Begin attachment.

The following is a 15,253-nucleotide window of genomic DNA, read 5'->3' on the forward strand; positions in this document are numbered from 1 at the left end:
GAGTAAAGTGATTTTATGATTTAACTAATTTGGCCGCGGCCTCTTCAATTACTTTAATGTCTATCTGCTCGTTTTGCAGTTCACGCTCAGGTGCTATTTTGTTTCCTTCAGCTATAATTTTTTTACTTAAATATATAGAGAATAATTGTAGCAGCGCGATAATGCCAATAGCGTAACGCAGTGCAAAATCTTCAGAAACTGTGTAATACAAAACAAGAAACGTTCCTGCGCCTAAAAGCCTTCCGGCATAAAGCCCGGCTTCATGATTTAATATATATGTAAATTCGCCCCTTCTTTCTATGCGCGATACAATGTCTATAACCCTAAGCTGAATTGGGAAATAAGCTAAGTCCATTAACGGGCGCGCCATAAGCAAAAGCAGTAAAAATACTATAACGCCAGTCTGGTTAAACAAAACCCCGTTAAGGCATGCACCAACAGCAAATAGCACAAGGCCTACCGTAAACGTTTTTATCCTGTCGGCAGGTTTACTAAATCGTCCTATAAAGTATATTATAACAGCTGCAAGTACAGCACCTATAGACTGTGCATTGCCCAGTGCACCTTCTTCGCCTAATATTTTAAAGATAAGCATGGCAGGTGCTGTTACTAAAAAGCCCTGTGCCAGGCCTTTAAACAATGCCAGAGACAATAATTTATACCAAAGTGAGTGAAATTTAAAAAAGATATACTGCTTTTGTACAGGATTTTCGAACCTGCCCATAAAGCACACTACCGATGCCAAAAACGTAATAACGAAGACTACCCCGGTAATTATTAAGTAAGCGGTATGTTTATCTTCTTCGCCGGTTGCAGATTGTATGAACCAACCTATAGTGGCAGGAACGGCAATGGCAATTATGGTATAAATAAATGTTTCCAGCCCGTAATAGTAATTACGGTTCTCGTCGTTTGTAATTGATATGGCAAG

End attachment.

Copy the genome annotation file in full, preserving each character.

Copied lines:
The following is a 15,253-nucleotide window of genomic DNA, read 5'->3' on the forward strand; positions in this document are numbered from 1 at the left end:
GAGTAAAGTGATTTTATGATTTAACTAATTTGGCCGCGGCCTCTTCAATTACTTTAATGTCTATCTGCTCGTTTTGCAGTTCACGCTCAGGTGCTATTTTGTTTCCTTCAGCTATAATTTTTTTACTTAAATATATAGAGAATAATTGTAGCAGCGCGATAATGCCAATAGCGTAACGCAGTGCAAAATCTTCAGAAACTGTGTAATACAAAACAAGAAACGTTCCTGCGCCTAAAAGCCTTCCGGCATAAAGCCCGGCTTCATGATTTAATATATATGTAAATTCGCCCCTTCTTTCTATGCGCGATACAATGTCTATAACCCTAAGCTGAATTGGGAAATAAGCTAAGTCCATTAACGGGCGCGCCATAAGCAAAAGCAGTAAAAATACTATAACGCCAGTCTGGTTAAACAAAACCCCGTTAAGGCATGCACCAACAGCAAATAGCACAAGGCCTACCGTAAACGTTTTTATCCTGTCGGCAGGTTTACTAAATCGTCCTATAAAGTATATTATAACAGCTGCAAGTACAGCACCTATAGACTGTGCATTGCCCAGTGCACCTTCTTCGCCTAATATTTTAAAGATAAGCATGGCAGGTGCTGTTACTAAAAAGCCCTGTGCCAGGCCTTTAAACAATGCCAGAGACAATAATTTATACCAAAGTGAGTGAAATTTAAAAAAGATATACTGCTTTTGTACAGGATTTTCGAACCTGCCCATAAAGCACACTACCGATGCCAAAAACGTAATAACGAAGACTACCCCGGTAATTATTAAGTAAGCGGTATGTTTATCTTCTTCGCCGGTTGCAGATTGTATGAACCAACCTATAGTGGCAGGAACGGCAATGGCAATTATGGTATAAATAAATGTTTCCAGCCCGTAATAGTAATTACGGTTCTCGTCGTTTGTAATTGATATGGCAAG